- a single seat on legs or a pedestal and without arms or a back.
- a short, low support on which to stand, step, kneel, or rest the feet while sitting.
- Horticulture. the stump, base, or root of a plant from which propagative organs are produced, as shoots for layering.
- the base of a plant that annually produces new stems or shoots.
- a cluster of shoots or stems springing up from such a base or from any root, or a single shoot or layer.
- a bird fastened to a pole or perch and used as a decoy.
- an artificial duck or other bird, usually made from wood, used as a decoy by hunters.
- a privy.
- the fecal matter evacuated at each movement of the bowels.
- the sill of a window.
- a bishop's seat considered as symbolic of his authority; see.
- the sacred chair of certain African chiefs, symbolic of their kingship.
- to put forth shoots from the base or root, as a plant; form a stool.
- Slang. to turn informer; serve as a stool pigeon.
- fall between two stools, to fail, through hesitation or indecision, to select either of two alternatives.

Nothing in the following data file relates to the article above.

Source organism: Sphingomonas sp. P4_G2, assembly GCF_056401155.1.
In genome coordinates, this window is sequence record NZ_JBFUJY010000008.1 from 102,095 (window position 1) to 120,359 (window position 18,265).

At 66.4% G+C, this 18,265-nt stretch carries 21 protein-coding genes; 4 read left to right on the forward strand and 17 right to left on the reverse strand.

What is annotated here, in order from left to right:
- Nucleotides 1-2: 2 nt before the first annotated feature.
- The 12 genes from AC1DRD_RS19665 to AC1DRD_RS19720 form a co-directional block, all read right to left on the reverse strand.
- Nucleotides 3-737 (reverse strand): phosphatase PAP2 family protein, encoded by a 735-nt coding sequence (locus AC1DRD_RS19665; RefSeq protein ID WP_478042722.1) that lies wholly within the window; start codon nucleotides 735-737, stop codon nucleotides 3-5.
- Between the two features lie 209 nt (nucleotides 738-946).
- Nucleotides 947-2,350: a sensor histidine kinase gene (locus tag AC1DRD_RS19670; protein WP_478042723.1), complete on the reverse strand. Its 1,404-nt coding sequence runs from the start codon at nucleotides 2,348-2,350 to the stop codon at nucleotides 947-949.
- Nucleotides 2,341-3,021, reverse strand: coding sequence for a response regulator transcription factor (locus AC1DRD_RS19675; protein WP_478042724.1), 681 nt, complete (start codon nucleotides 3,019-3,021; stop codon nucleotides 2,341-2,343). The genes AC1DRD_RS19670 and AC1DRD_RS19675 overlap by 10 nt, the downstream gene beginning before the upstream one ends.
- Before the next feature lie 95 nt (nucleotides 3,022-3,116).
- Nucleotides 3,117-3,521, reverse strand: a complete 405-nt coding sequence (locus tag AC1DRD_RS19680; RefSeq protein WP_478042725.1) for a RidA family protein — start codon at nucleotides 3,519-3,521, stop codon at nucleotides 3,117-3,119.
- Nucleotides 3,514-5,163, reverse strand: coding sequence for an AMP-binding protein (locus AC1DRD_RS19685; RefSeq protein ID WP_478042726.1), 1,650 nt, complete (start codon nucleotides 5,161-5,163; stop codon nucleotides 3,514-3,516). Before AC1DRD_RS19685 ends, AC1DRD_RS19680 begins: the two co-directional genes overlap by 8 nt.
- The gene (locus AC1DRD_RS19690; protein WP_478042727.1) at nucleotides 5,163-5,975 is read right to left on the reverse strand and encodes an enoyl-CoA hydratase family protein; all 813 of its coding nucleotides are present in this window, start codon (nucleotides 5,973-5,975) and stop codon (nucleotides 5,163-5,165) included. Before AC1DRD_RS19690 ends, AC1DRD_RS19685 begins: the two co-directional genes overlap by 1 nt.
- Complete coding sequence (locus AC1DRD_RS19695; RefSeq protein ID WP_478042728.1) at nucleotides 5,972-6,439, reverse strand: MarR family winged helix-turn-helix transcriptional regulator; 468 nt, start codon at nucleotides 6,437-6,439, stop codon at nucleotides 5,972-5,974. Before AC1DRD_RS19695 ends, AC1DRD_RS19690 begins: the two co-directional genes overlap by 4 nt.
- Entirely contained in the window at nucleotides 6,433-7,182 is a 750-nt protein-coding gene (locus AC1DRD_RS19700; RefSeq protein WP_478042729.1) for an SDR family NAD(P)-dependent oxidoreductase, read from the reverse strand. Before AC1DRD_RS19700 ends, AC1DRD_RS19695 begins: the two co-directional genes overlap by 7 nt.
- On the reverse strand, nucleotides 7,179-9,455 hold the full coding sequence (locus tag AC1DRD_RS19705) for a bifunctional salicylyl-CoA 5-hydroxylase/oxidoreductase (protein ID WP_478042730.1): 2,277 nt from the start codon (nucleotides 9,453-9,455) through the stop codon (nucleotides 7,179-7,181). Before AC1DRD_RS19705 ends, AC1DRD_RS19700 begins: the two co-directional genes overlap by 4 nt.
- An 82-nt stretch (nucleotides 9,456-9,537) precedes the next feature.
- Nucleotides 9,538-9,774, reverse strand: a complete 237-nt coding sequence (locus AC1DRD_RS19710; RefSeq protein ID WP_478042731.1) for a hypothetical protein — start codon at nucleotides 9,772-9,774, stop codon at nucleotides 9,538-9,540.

Origin of stool
Examples from the Web for stooling
- a backless seat or footrest consisting of a small flat piece of wood, etc, resting on three or four legs, a pedestal, etc
- a rootstock or base of a plant, usually a woody plant, from which shoots, etc, are produced
- a cluster of shoots growing from such a base
- mainly US a decoy used in hunting
- waste matter evacuated from the bowels
- a lavatory seat
- (in W Africa, esp Ghana) a chief's throne
- fall between two stools
- to fail through vacillation between two alternatives
- to be in an unsatisfactory situation through not belonging to either of two categories or groups
- (of a plant) to send up shoots from the base of the stem, rootstock, etc
- to lure wildfowl with a decoy
Word Origin and History for stooling
Old English stol "seat for one person," from Proto-Germanic *stolaz (cf. Old Frisian stol, Old Norse stoll, Old High German stuol, German Stuhl "seat," Gothic stols "high seat, throne"), from PIE *sta-lo-, locative of root *sta- "to stand" (cf. Lithuanian pa-stolas "stand," Old Church Slavonic stolu "stool;" see stet).
Originally used of thrones (cf. cynestol "royal seat, throne"); change of meaning began with adoption of chair from French, which relegated stool to small seats without arms or backs, then "privy" (early 15c.) and thence to "bowel movement" (1530s).
- Evacuated fecal matter.